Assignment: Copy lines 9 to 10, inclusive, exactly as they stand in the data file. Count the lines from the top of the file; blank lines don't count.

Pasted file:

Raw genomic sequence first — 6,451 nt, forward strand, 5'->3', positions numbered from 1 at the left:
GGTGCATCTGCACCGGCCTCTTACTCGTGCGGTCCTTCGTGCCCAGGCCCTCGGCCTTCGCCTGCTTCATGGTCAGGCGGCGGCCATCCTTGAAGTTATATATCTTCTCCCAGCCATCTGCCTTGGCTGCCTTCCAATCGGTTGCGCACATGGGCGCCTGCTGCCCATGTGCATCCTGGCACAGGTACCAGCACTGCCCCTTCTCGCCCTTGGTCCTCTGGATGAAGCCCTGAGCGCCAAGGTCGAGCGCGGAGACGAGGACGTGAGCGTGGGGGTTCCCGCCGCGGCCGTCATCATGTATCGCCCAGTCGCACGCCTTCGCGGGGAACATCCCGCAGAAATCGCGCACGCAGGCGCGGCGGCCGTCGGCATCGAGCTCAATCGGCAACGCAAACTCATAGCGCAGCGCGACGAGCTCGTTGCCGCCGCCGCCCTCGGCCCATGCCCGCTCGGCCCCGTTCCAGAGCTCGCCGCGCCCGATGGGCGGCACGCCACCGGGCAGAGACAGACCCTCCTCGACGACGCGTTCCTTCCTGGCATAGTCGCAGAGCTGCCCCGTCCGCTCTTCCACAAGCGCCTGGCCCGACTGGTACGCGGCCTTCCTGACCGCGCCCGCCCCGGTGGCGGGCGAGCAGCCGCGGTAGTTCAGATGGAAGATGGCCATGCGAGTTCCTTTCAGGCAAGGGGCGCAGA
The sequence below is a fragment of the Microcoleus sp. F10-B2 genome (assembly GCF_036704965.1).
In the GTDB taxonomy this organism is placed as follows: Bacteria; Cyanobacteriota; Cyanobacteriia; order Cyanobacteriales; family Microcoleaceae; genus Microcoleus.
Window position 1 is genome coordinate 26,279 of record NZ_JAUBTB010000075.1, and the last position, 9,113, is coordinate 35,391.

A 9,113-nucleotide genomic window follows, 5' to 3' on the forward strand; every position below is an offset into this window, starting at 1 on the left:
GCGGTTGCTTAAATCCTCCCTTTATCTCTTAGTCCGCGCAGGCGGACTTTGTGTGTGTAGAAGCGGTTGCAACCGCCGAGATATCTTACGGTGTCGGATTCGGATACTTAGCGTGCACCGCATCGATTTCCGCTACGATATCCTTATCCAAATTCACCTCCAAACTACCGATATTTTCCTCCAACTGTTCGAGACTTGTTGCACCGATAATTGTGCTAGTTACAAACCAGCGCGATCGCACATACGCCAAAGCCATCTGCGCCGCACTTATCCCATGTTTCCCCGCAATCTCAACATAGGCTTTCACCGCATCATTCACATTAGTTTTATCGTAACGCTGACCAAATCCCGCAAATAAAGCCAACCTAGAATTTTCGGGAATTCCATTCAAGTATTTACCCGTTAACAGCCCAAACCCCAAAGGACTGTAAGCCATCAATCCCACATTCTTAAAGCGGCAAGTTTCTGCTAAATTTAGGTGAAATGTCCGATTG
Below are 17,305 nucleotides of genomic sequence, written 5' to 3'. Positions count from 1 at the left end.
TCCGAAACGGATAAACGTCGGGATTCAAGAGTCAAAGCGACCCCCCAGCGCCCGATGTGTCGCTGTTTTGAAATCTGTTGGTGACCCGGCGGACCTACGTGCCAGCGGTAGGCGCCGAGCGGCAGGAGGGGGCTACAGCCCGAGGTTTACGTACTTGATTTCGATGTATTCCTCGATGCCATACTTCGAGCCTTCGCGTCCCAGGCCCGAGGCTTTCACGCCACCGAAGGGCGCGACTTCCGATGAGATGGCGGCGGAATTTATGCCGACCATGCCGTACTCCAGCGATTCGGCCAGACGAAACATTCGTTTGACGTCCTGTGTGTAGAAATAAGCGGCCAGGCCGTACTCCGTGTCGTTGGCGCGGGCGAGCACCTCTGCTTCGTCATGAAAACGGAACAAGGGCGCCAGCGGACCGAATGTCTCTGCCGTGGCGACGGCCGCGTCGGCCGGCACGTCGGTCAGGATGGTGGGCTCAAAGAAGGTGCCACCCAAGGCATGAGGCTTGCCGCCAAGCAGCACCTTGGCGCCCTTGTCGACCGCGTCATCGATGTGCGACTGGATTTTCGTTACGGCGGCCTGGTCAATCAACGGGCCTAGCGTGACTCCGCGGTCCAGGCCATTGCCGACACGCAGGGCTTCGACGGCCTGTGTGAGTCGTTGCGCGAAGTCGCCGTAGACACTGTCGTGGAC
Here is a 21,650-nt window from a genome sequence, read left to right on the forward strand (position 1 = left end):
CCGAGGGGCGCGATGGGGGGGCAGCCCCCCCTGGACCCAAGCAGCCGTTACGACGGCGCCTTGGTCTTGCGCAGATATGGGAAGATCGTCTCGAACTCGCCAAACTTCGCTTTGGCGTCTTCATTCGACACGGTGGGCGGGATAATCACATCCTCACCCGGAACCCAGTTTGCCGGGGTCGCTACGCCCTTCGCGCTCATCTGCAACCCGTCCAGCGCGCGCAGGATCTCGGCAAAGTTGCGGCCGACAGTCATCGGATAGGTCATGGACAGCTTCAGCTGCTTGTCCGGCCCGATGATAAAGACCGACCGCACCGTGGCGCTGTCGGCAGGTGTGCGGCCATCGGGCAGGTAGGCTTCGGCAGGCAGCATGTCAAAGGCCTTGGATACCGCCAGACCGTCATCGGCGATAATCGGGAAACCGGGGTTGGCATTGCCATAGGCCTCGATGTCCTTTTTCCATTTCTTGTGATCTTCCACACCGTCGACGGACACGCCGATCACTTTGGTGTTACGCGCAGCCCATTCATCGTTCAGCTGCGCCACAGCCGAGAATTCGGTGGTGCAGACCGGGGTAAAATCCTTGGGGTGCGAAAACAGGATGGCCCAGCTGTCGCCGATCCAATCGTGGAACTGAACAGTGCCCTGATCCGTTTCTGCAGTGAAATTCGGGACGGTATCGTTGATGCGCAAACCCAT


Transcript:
TCCGAAACGGATAAACGTCGGGATTCAAGAGTCAAAGCGACCCCCCAGCGCCCGATGTGTCGCTGTTTTGAAATCTGTTGGTGACCCGGCGGACCTACGTGCCAGCGGTAGGCGCCGAGCGGCAGGAGGGGGCTACAGCCCGAGGTTTACGTACTTGATTTCGATGTATTCCTCGATGCCATACTTCGAGCCTTCGCGTCCCAGGCCCGAGGCTTTCACGCCACCGAAGGGCGCGACTTCCGATGAGATGGCGGCGGAATTTATGCCGACCATGCCGTACTCCAGCGATTCGGCCAGACGAAACATTCGTTTGACGTCCTGTGTGTAGAAATAAGCGGCCAGGCCGTACTCCGTGTCGTTGGCGCGGGCGAGCACCTCTGCTTCGTCATGAAAACGGAACAAGGGCGCCAGCGGACCGAATGTCTCTGCCGTGGCGACGGCCGCGTCGGCCGGCACGTCGGTCAGGATGGTGGGCTCAAAGAAGGTGCCACCCAAGGCATGAGGCTTGCCGCCAAGCAGCACCTTGGCGCCCTTGTCGACCGCGTCATCGATGTGCGACTGGATTTTCGTTACGGCGGCCTGGTCAATCAACGGGCCTAGCGTGACTCCGCGGTCCAGGCCATTGCCGACACGCAGGGCTTCGACGGCCTGTGTGAGTCGTTGCGCGAAGTCGCCGTAGACACTGTCGTGGAC
Here is a 21,650-nt window from a genome sequence, read left to right on the forward strand (position 1 = left end):